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The following complies but at run time throws an exception. What I am trying to do is to cast a class PersonWithAge to a class of Person. How do I do this and what is the work around?

class Person
{
	public int Id { get; set; }
	public string Name { get; set; }
}

class PersonWithAge
{
	public int Id { get; set; }
	public string Name { get; set; }
	public int Age { get; set; }
}

class Program
{
	static void Main(string[] args)
	{
		IEnumerable<PersonWithAge> pwa = new List<PersonWithAge>
        {
        	new PersonWithAge {Id = 1, Name = "name1", Age = 23},
        	new PersonWithAge {Id = 2, Name = "name2", Age = 32}
        };

		IEnumerable<Person> p = pwa.Cast<Person>();

		foreach (var i in p)
		{
			Console.WriteLine(i.Name);
		}
	}
}

EDIT: By the way PersonWithAge will always contain the same properties as Person plus a couple more.

EDIT 2 Sorry guys but I should have made this a bit clearer, say I have two db views in a database that contains the same columns but view 2 contains 1 extra field. My model view entities are generated by a tool that mimics the database views. I have a MVC partial view that inherits from one of the class entities but I have more than one way to grab data...

Not sure if this helps but it means that I cant make personWithAge inherit from person.

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6 Answers 6

up vote 9 down vote accepted

You can't cast because they are different types. You have two choices:

1) Change the class so that PersonWithAge inherits from person.

class PersonWithAge : Person
{
        public int Age { get; set; }
}

2) Create new objects:

IEnumerable<Person> p = pwa.Select(p => new Person { Id = p.Id, Name = p.Name });
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The select way may be the way forward, however I would expect a penalty as this may not be a lean way. –  Rippo Nov 21 '09 at 17:07

Use Select instead of Cast in order to indicate how to perform the conversion from one type to another:

IEnumerable<Person> p = pwa.Select(x => new Person { Id = x.Id, Name = x.Name });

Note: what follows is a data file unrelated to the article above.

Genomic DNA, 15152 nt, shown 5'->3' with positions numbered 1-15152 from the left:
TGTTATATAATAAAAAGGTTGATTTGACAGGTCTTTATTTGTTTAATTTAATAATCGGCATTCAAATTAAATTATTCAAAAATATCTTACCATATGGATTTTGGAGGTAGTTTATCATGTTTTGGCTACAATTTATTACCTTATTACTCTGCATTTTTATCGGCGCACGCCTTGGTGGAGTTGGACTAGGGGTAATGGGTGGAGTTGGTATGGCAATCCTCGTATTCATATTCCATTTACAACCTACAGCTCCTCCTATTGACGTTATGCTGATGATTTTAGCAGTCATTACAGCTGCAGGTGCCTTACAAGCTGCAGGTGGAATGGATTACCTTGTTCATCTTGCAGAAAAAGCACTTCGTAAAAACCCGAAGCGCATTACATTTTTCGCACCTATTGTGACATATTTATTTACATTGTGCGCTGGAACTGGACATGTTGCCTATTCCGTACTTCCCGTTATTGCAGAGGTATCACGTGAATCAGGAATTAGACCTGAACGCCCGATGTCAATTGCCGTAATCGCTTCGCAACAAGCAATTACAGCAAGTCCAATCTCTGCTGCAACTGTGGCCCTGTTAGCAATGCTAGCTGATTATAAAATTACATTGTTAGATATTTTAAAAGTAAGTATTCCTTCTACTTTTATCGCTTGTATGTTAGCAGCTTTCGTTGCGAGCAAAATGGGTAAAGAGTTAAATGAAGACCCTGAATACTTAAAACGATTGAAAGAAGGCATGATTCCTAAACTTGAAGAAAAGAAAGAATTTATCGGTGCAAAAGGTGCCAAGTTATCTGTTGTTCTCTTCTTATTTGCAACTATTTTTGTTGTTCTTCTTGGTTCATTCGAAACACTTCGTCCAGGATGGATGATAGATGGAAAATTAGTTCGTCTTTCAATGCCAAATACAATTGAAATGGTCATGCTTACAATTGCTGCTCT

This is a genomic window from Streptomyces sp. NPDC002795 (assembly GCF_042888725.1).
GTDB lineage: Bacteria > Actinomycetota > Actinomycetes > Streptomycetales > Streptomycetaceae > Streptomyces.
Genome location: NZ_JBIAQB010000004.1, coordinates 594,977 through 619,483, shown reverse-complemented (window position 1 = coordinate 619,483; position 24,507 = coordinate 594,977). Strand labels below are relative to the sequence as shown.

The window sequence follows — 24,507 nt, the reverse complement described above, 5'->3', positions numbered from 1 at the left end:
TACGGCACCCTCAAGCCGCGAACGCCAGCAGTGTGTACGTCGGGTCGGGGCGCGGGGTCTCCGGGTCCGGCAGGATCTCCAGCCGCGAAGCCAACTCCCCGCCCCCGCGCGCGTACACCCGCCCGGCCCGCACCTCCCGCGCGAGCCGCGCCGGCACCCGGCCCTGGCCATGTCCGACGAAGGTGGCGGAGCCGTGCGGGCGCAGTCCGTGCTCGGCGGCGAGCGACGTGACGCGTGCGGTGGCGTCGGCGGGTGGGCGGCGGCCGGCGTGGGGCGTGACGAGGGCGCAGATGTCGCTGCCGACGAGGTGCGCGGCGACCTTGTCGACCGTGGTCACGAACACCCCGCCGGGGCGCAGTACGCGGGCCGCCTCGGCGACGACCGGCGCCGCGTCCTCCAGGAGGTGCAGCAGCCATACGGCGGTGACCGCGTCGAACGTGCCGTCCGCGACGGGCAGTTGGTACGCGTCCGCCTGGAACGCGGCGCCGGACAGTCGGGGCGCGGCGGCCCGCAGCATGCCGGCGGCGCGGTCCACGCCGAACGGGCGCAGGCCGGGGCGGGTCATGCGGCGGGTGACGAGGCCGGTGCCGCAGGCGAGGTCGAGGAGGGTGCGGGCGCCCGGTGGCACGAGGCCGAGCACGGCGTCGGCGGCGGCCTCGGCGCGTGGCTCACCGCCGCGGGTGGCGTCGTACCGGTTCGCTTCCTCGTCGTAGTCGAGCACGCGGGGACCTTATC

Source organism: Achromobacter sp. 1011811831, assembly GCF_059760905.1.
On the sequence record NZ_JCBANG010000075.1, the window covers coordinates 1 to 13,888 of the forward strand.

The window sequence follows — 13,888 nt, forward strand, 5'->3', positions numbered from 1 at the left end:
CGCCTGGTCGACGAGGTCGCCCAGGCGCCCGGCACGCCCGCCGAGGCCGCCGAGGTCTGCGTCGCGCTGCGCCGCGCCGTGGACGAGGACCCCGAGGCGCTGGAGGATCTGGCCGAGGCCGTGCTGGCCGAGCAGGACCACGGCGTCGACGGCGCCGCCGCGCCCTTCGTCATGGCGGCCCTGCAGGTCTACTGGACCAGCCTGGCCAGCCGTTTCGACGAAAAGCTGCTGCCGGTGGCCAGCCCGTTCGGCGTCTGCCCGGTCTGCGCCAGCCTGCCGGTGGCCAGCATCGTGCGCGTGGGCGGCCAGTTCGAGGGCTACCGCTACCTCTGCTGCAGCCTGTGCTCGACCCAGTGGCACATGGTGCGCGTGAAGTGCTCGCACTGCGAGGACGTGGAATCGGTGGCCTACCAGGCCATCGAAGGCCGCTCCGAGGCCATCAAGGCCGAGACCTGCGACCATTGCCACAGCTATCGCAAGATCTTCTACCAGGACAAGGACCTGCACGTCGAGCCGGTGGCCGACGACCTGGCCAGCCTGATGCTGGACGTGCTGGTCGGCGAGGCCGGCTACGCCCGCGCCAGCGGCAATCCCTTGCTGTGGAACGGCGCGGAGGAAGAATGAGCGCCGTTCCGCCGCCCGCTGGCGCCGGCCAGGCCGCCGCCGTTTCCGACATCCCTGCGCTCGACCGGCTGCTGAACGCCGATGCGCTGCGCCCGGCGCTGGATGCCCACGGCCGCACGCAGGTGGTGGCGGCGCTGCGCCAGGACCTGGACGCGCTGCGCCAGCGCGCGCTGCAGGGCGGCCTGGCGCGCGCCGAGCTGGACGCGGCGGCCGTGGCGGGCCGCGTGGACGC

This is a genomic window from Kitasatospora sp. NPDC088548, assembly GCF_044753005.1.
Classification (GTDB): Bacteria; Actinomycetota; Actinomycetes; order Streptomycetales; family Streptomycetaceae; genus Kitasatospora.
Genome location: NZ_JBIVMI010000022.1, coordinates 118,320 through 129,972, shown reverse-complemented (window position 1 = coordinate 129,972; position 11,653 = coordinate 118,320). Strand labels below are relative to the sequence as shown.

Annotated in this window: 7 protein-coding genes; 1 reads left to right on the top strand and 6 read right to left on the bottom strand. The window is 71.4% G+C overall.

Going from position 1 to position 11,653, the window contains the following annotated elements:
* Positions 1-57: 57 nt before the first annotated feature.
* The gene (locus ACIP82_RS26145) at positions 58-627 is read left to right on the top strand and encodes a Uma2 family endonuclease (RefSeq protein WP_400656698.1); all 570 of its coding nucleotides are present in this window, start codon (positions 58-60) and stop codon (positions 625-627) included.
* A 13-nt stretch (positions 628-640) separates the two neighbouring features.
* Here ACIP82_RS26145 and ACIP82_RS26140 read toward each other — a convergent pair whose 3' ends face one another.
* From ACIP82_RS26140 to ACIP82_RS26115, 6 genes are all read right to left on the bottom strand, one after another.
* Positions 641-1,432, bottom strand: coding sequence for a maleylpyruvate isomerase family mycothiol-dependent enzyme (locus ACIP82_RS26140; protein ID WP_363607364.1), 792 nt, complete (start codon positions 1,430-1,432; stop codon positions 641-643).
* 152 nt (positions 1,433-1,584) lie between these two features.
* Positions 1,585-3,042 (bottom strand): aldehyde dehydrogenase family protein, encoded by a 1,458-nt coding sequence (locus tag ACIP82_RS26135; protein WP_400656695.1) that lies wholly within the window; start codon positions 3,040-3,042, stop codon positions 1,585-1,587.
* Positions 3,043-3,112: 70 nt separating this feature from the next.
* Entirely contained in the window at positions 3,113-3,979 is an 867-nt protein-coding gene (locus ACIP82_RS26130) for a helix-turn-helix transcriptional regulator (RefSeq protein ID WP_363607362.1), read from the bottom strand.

Also as PersonWithAge will always contain the same properties as Person plus a couple more it would be better to have it inherit from Person.

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The select way may be the way forward, however I would expect a penalty as this may not be a lean way. –  Rippo Nov 21 '09 at 17:07

You can't just cast two unrelated type into each other. You could make it possible to convert PersonWithAge to Person by letting PersonWithAge inherit from Person. Since PersonWithAge is obviously a special case of a Person, this makes plenty of sense:

class Person
{
        public int Id { get; set; }
        public string Name { get; set; }
}

class PersonWithAge : Person
{
        // Id and Name are inherited from Person

        public int Age { get; set; }
}

Now if you have an IEnumerable<PersonWithAge> named personsWithAge, then personsWithAge.Cast<Person>() will work.

In VS 2010 you will even be able to skip the cast altogether and do (IEnumerable<Person>)personsWithAge, since IEnumerable<T> is covariant in .NET 4.

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Make PersonWithAge inherit from Person.

Like this:

class PersonWithAge : Person
{
        public int Age { get; set; }
}
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You can keep the IEnumerable<PersonWithAge> and don't convert it to IEnumerable<Person>. Just add an implicit conversion to convert an object of PersonWithAge to Person when you need.

class Person
{
    public int Id { get; set; }
    public string Name { get; set; }
    public static implicit operator Person(PersonWithAge p)
    {
        return new Person() { Id = p.Id, Name = p.Name };
    }
}


List<PersonWithAge> pwa = new List<PersonWithAge>
Person p = pwa[0];
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you might want to modify your code to be something like:

class Person
{
        public int Id { get; set; }
        public string Name { get; set; }
}

class PersonWithAge : Person
{
        public int Age { get; set; }
}
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